Copper advances on China inflation data, record high imports

Copper-BarCopper advanced in early European trading on Monday after Chinas National Bureau of Statistics reported that the Asian countrys consumer inflation advanced in September above analysts expectations, while producer inflation declined less than expected. The positive numbers offset downbeat trade data over the weekend and the continuing fiscal deadlock in the U.S.

On the Comex division of the New York Mercantile Exchange, copper futures traded at $3.292 per pound at 8:47 GMT, up 0.71% on the day. The metal fell to a session low of $3.245 per pound in Asian trading but rebounded to days high of $3.298 after the release of Chinas consumer and producer inflation. The industrial metal rose by 0.8% on Friday but settled the week 0.9% lower after it shed 0.6% in the preceding five-day period.

Copper surged to positive territory after swinging between gains and losses as Chinas National Bureau of Statistics reported inflation picked up in September, offsetting downbeat trade data released on Saturday. Year-on-year, consumer inflation rose by 3.1% from 2.6% in August, exceeding analysts’ projections for a 2.9% increase. On a monthly basis, China’s Consumer Price Index advanced by 0.8%, beating both expectations and last month’s reading of 0.5%. Producer inflation declined by 1.3% after it fell by 1.6% in August, outperforming projections for a 1.4% decrease.

This comes after the General Administration of Customs reported on Saturday that the Asian country’s outbound shipments fell by 0.3% in September, sharply confounding analysts’ expectations for a 6.0% increase. This was the worst performance in three months. Imports rose by 7.4%, exceeding forecasts for a 7.0% increase, which narrowed down China’s trade balance surplus to $15.2 billion from $28.61 billion in August. Economists expected the nation’s trade balance to equal $27.7 billion.

A strengthening of the national currency reduces a country’s competitiveness on the international markets as it makes domestic products more expensive for foreign currency holders. Shipments were further hurt by reduced economic activity due to the Mid-Autumn festival in the middle of September.

The report fanned some concern over the country’s economic growth prospects and added to Premier Li Keqiang’s challenges to maintain an expansion above 7.5%, something which he earlier pledged to defend. Adding to the concern, the International Monetary Fund trimmed its global growth forecast for this year to 2.9% earlier in the week, down from previously estimated at 3.1% in July. Next year’s projection was cut to 3.6% from July’s prediction for 3.8%.

The metals demand prospects were also hurt after U.S. lawmakers failed to reach an agreement over the weekend on raising the nations debt ceiling and reopening the partially shut federal government. Senators Harry Reid and Mitch McConnell sat down face to face on Saturday for the first time since July after talks between House Republicans and the White House failed. They both described their discussions as “constructive” but “very preliminary”.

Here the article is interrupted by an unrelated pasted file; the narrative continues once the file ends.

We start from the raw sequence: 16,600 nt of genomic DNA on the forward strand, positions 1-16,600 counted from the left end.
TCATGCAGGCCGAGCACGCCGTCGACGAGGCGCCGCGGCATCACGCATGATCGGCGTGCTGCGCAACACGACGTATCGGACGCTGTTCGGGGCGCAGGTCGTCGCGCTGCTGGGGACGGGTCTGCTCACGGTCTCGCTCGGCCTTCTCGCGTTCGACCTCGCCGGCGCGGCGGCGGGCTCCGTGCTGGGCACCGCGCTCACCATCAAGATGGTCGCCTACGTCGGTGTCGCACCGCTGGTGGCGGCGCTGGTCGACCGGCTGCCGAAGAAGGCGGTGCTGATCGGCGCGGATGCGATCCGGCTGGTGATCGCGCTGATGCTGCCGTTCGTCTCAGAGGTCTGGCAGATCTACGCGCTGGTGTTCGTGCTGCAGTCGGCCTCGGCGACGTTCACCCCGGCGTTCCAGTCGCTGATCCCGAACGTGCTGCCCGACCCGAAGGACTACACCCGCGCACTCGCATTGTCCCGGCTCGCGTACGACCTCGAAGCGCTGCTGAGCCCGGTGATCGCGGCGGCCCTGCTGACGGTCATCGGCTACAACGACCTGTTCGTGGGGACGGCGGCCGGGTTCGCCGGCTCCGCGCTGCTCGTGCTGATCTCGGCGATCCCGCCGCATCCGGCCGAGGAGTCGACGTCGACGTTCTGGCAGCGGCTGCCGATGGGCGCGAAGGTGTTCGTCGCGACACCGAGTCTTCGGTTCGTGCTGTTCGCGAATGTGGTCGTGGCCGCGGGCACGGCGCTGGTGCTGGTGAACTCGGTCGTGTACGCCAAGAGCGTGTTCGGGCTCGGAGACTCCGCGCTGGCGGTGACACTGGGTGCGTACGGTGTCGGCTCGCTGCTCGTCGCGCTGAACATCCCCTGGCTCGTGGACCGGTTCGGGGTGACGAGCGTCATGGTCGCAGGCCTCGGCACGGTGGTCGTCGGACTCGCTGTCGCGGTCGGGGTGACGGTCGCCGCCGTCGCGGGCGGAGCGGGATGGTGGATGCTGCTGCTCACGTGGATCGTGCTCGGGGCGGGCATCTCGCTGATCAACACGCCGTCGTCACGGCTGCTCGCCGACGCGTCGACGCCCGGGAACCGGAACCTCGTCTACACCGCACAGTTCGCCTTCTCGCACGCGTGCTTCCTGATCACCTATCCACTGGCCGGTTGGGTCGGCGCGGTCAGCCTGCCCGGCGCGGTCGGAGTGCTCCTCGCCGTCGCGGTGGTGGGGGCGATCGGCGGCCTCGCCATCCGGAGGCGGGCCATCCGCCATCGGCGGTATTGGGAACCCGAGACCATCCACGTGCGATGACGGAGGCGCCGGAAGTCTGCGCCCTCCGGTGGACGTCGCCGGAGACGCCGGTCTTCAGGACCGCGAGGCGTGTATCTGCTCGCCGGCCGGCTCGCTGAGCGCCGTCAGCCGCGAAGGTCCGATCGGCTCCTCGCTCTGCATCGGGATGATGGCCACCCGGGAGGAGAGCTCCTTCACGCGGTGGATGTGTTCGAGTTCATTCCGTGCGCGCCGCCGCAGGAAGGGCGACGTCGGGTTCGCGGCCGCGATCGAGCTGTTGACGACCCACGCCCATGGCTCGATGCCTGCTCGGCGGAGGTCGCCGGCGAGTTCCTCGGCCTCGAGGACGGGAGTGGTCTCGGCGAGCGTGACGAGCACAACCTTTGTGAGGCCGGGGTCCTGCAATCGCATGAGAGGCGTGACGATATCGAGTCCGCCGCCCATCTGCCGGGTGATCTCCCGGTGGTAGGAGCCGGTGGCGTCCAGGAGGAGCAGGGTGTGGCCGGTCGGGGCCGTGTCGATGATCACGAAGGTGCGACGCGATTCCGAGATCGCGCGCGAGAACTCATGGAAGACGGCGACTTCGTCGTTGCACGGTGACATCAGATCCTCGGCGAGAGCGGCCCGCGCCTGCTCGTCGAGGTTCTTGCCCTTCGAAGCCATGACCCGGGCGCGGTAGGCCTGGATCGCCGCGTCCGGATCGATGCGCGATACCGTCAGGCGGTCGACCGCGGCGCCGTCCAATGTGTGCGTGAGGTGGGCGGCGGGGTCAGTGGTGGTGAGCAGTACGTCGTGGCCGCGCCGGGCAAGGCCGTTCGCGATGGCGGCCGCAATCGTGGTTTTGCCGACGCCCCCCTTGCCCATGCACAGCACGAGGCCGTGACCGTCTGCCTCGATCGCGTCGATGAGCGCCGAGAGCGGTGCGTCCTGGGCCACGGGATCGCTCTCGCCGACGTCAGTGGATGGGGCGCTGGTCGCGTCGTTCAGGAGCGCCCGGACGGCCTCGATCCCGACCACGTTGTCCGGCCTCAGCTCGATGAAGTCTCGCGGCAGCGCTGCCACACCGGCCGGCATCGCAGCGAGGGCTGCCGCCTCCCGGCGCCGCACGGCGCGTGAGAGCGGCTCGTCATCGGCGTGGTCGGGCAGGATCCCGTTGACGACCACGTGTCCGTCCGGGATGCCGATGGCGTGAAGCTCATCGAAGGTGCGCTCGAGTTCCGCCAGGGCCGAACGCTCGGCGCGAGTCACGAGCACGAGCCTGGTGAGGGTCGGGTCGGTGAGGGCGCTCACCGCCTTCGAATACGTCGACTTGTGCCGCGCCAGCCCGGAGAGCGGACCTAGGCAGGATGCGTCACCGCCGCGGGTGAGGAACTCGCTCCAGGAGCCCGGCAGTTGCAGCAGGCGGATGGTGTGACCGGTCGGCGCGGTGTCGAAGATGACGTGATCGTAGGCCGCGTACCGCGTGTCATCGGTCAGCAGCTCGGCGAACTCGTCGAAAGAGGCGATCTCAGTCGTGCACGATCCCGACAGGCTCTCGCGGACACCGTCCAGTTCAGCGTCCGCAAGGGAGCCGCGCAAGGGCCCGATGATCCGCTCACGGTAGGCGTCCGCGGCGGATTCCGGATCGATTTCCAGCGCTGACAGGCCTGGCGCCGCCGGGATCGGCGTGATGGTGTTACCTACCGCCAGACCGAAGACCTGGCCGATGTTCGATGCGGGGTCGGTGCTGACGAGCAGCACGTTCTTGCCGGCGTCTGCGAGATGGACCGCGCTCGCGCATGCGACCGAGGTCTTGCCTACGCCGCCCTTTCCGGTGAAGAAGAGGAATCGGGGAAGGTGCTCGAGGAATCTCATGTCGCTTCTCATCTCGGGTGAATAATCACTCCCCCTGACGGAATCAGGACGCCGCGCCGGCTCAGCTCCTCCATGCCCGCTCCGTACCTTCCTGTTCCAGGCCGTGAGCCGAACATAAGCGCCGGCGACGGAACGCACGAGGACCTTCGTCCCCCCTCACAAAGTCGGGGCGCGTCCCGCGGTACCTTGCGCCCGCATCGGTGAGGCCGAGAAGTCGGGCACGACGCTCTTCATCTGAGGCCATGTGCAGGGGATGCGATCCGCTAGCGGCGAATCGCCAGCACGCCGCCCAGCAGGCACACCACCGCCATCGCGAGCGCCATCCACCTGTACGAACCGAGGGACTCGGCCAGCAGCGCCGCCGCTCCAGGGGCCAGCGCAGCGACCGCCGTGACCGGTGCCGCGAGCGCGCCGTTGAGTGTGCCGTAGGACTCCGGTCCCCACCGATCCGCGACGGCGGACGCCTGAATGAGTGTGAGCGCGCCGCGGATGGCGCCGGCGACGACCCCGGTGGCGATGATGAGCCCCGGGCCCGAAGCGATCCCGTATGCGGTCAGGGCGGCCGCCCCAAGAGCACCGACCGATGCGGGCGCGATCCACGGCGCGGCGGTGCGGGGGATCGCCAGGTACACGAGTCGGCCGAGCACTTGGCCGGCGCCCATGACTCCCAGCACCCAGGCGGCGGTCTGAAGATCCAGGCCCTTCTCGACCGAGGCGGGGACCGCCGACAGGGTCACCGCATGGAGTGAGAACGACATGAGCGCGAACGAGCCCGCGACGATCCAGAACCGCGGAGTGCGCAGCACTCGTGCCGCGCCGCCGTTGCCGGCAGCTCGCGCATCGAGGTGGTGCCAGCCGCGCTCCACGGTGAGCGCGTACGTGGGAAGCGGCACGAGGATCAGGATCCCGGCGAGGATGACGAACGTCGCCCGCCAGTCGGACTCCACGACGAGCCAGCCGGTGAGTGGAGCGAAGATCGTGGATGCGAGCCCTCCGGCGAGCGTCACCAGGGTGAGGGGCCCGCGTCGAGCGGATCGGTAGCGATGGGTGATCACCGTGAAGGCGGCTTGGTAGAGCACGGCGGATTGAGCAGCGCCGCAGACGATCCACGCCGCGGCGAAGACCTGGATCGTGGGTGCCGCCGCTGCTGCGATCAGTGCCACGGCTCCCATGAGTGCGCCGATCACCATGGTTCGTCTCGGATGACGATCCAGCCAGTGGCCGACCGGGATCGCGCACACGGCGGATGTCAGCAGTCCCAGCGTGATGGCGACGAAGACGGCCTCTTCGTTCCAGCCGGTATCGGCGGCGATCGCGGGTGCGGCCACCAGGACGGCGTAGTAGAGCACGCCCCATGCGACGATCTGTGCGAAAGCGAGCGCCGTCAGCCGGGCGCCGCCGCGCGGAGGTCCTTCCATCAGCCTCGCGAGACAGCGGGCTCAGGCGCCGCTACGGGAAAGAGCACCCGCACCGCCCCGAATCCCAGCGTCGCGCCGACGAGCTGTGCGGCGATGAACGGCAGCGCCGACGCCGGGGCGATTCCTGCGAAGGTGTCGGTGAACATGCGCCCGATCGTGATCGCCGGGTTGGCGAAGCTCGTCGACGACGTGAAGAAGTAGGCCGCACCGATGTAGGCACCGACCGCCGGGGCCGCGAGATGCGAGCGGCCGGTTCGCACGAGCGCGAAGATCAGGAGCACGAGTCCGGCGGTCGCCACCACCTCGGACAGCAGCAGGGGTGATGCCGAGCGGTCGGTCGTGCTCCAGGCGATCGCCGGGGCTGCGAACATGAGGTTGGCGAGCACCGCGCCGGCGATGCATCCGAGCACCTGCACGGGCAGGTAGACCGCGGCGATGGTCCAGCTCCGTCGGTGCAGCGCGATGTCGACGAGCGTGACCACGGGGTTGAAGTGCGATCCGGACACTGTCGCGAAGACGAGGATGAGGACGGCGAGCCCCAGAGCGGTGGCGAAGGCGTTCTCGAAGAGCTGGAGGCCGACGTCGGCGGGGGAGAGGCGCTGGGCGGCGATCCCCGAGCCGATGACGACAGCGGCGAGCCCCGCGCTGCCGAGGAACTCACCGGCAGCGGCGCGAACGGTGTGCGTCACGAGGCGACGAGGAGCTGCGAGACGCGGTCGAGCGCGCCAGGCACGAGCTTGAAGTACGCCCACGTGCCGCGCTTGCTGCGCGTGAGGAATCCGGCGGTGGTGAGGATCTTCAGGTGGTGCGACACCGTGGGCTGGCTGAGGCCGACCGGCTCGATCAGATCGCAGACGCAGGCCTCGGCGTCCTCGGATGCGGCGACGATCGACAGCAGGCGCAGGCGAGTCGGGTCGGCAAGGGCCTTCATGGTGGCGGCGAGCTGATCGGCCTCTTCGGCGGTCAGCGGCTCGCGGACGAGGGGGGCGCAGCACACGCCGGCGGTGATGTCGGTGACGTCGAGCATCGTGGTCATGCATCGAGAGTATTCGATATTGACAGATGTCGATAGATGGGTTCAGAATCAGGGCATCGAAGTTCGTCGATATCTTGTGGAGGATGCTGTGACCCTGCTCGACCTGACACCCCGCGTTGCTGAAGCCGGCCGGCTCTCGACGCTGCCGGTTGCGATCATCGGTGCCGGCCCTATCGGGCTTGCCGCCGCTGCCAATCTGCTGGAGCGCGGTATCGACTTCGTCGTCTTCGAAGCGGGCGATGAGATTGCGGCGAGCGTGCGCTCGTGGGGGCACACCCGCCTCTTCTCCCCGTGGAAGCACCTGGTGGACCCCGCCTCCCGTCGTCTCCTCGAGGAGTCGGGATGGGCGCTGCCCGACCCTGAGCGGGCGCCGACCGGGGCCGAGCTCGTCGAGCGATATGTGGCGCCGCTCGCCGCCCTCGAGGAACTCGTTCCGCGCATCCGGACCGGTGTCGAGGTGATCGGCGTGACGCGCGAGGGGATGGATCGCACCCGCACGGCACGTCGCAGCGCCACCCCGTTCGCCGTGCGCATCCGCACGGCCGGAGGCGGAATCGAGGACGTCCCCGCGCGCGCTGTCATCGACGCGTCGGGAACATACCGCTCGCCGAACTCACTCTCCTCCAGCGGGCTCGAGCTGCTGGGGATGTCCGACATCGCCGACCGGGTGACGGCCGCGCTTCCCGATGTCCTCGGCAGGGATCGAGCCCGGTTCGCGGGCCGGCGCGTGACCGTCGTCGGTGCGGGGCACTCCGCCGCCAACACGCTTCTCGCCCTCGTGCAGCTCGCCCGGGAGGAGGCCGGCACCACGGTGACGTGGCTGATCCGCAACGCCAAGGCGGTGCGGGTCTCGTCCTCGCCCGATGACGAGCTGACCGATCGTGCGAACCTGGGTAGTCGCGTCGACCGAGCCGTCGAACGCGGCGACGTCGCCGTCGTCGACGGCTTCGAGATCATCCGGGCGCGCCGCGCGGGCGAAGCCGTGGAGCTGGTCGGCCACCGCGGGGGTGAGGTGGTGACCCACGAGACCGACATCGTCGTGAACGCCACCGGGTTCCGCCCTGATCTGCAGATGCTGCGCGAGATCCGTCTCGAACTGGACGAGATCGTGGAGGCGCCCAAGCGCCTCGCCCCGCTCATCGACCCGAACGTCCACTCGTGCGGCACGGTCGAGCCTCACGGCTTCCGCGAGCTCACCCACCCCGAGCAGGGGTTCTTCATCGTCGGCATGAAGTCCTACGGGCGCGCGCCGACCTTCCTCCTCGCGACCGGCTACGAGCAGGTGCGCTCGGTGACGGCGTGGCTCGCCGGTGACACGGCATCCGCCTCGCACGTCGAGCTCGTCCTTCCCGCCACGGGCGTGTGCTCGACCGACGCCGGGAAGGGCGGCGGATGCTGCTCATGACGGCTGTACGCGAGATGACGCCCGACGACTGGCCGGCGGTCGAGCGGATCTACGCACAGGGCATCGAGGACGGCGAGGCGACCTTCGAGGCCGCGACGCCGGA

Talks to avoid a U.S. sovereign debt default showed some signs of progress on Sunday but there were still no guarantees for an end to the fiscal deadlock. Despite the Columbus Day federal holiday, both the Senate and House of Representatives are scheduled to be in session on Monday.

Xu Liping, an analyst at HNA Topwin Futures Co. in Shanghai, said for Bloomberg: “Investors expected American lawmakers to reach an agreement and they disappointed again. In China, the September economic figures show that it’s no easy matter to have a sustained recovery in demand.”

Record high copper imports however added some positive sentiment. Chinese Customs said that copper imports rose by 18% to 457 847 tons in September from a month earlier as lower prices boosted orders. This was the highest level since March 2012. Total inbound shipments surged to 1.26 million tons in the third quarter, 21.4% above the preceding period.

Market players are awaiting the release of key Chinese economic data on October 18. China’s National Bureau of Statistics will likely report that the country’s economy grew by 1.9% in the third quarter, up from 1.7% in the previous three months. The median forecast of 21 analysts surveyed by Reuters showed that year-on-year China’s economy has expanded by 7.8% in the third quarter, up from 7.5% in the previous period.

The national agency is also due to release the country’s retail sales which likely inched up to 13.5% in September from 13.4% in the preceding month. Industrial production is projected to have expanded by 10.1%, slightly below August’s 10.4% advance.

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